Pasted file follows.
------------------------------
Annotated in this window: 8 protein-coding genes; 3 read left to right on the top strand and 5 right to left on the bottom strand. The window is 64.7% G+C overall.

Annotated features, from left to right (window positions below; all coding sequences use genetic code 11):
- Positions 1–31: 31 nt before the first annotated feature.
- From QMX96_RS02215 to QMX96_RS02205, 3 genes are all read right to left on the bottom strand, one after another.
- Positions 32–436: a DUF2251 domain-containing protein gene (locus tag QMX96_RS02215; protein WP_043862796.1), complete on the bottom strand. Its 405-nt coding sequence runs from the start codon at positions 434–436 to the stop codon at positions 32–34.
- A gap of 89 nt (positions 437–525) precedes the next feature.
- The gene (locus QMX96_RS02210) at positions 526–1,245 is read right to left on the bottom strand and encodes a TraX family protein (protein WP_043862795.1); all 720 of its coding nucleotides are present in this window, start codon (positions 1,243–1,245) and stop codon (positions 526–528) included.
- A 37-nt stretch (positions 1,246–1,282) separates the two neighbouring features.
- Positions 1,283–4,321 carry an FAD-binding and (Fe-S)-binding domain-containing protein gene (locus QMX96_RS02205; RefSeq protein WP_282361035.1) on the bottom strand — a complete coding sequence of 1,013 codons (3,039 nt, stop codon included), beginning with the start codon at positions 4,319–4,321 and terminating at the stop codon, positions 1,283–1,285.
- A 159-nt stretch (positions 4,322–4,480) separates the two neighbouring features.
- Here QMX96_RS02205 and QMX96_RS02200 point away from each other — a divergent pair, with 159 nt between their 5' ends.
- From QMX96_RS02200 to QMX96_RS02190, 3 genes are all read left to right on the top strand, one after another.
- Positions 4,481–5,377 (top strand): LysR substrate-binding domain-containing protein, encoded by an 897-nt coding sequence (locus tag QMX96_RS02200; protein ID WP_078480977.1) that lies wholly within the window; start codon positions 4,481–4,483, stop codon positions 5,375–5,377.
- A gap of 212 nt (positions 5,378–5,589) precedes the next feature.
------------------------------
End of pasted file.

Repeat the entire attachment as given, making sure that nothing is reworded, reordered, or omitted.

Annotated in this window: 8 protein-coding genes; 3 read left to right on the top strand and 5 right to left on the bottom strand. The window is 64.7% G+C overall.

Annotated features, from left to right (window positions below; all coding sequences use genetic code 11):
- Positions 1–31: 31 nt before the first annotated feature.
- From QMX96_RS02215 to QMX96_RS02205, 3 genes are all read right to left on the bottom strand, one after another.
- Positions 32–436: a DUF2251 domain-containing protein gene (locus tag QMX96_RS02215; protein WP_043862796.1), complete on the bottom strand. Its 405-nt coding sequence runs from the start codon at positions 434–436 to the stop codon at positions 32–34.
- A gap of 89 nt (positions 437–525) precedes the next feature.
- The gene (locus QMX96_RS02210) at positions 526–1,245 is read right to left on the bottom strand and encodes a TraX family protein (protein WP_043862795.1); all 720 of its coding nucleotides are present in this window, start codon (positions 1,243–1,245) and stop codon (positions 526–528) included.
- A 37-nt stretch (positions 1,246–1,282) separates the two neighbouring features.
- Positions 1,283–4,321 carry an FAD-binding and (Fe-S)-binding domain-containing protein gene (locus QMX96_RS02205; RefSeq protein WP_282361035.1) on the bottom strand — a complete coding sequence of 1,013 codons (3,039 nt, stop codon included), beginning with the start codon at positions 4,319–4,321 and terminating at the stop codon, positions 1,283–1,285.
- A 159-nt stretch (positions 4,322–4,480) separates the two neighbouring features.
- Here QMX96_RS02205 and QMX96_RS02200 point away from each other — a divergent pair, with 159 nt between their 5' ends.
- From QMX96_RS02200 to QMX96_RS02190, 3 genes are all read left to right on the top strand, one after another.
- Positions 4,481–5,377 (top strand): LysR substrate-binding domain-containing protein, encoded by an 897-nt coding sequence (locus tag QMX96_RS02200; protein ID WP_078480977.1) that lies wholly within the window; start codon positions 4,481–4,483, stop codon positions 5,375–5,377.
- A gap of 212 nt (positions 5,378–5,589) precedes the next feature.